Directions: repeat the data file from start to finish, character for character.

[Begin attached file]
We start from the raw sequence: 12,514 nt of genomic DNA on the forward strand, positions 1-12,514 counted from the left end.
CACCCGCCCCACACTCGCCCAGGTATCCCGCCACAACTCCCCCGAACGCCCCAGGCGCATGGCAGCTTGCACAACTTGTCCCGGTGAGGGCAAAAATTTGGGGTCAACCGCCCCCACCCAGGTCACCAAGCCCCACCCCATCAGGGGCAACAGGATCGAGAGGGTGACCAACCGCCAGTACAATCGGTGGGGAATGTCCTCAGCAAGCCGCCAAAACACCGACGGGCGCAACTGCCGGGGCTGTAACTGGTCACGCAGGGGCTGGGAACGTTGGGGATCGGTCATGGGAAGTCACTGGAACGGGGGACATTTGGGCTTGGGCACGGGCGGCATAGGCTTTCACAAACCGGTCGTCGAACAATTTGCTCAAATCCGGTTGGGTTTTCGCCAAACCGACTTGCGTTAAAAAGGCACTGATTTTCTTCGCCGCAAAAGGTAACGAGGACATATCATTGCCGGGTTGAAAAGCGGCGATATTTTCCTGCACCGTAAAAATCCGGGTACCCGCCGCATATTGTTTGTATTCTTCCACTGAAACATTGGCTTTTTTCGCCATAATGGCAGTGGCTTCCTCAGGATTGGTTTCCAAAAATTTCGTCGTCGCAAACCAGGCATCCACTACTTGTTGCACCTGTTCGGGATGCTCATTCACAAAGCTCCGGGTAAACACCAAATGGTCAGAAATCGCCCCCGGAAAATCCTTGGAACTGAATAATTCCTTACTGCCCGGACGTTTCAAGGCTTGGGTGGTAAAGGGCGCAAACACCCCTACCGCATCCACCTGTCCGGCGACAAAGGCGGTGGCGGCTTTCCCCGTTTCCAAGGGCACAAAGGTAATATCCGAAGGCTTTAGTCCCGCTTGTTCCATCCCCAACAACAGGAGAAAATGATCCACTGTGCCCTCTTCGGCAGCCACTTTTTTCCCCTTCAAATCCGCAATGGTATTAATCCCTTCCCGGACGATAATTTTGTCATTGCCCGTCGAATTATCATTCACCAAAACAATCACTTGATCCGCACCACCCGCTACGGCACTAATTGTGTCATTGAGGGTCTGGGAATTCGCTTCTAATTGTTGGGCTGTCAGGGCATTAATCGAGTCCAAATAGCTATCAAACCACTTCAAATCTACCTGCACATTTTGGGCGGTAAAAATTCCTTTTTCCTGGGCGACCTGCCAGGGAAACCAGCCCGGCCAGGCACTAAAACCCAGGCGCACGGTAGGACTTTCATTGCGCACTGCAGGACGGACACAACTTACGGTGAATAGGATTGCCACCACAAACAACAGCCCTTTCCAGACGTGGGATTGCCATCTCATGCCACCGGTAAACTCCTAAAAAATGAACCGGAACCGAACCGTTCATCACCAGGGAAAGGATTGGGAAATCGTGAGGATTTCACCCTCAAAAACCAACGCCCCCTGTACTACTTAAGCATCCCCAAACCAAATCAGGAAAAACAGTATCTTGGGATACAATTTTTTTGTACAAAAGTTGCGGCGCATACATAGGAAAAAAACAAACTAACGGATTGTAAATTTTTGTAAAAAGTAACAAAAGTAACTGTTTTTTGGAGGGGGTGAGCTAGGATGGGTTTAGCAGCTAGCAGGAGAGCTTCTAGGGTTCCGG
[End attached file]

We start from the raw sequence: 12,514 nt of genomic DNA on the forward strand, positions 1-12,514 counted from the left end.
CACCCGCCCCACACTCGCCCAGGTATCCCGCCACAACTCCCCCGAACGCCCCAGGCGCATGGCAGCTTGCACAACTTGTCCCGGTGAGGGCAAAAATTTGGGGTCAACCGCCCCCACCCAGGTCACCAAGCCCCACCCCATCAGGGGCAACAGGATCGAGAGGGTGACCAACCGCCAGTACAATCGGTGGGGAATGTCCTCAGCAAGCCGCCAAAACACCGACGGGCGCAACTGCCGGGGCTGTAACTGGTCACGCAGGGGCTGGGAACGTTGGGGATCGGTCATGGGAAGTCACTGGAACGGGGGACATTTGGGCTTGGGCACGGGCGGCATAGGCTTTCACAAACCGGTCGTCGAACAATTTGCTCAAATCCGGTTGGGTTTTCGCCAAACCGACTTGCGTTAAAAAGGCACTGATTTTCTTCGCCGCAAAAGGTAACGAGGACATATCATTGCCGGGTTGAAAAGCGGCGATATTTTCCTGCACCGTAAAAATCCGGGTACCCGCCGCATATTGTTTGTATTCTTCCACTGAAACATTGGCTTTTTTCGCCATAATGGCAGTGGCTTCCTCAGGATTGGTTTCCAAAAATTTCGTCGTCGCAAACCAGGCATCCACTACTTGTTGCACCTGTTCGGGATGCTCATTCACAAAGCTCCGGGTAAACACCAAATGGTCAGAAATCGCCCCCGGAAAATCCTTGGAACTGAATAATTCCTTACTGCCCGGACGTTTCAAGGCTTGGGTGGTAAAGGGCGCAAACACCCCTACCGCATCCACCTGTCCGGCGACAAAGGCGGTGGCGGCTTTCCCCGTTTCCAAGGGCACAAAGGTAATATCCGAAGGCTTTAGTCCCGCTTGTTCCATCCCCAACAACAGGAGAAAATGATCCACTGTGCCCTCTTCGGCAGCCACTTTTTTCCCCTTCAAATCCGCAATGGTATTAATCCCTTCCCGGACGATAATTTTGTCATTGCCCGTCGAATTATCATTCACCAAAACAATCACTTGATCCGCACCACCCGCTACGGCACTAATTGTGTCATTGAGGGTCTGGGAATTCGCTTCTAATTGTTGGGCTGTCAGGGCATTAATCGAGTCCAAATAGCTATCAAACCACTTCAAATCTACCTGCACATTTTGGGCGGTAAAAATTCCTTTTTCCTGGGCGACCTGCCAGGGAAACCAGCCCGGCCAGGCACTAAAACCCAGGCGCACGGTAGGACTTTCATTGCGCACTGCAGGACGGACACAACTTACGGTGAATAGGATTGCCACCACAAACAACAGCCCTTTCCAGACGTGGGATTGCCATCTCATGCCACCGGTAAACTCCTAAAAAATGAACCGGAACCGAACCGTTCATCACCAGGGAAAGGATTGGGAAATCGTGAGGATTTCACCCTCAAAAACCAACGCCCCCTGTACTACTTAAGCATCCCCAAACCAAATCAGGAAAAACAGTATCTTGGGATACAATTTTTTTGTACAAAAGTTGCGGCGCATACATAGGAAAAAAACAAACTAACGGATTGTAAATTTTTGTAAAAAGTAACAAAAGTAACTGTTTTTTGGAGGGGGTGAGCTAGGATGGGTTTAGCAGCTAGCAGGAGAGCTTCTAGGGTTCCGG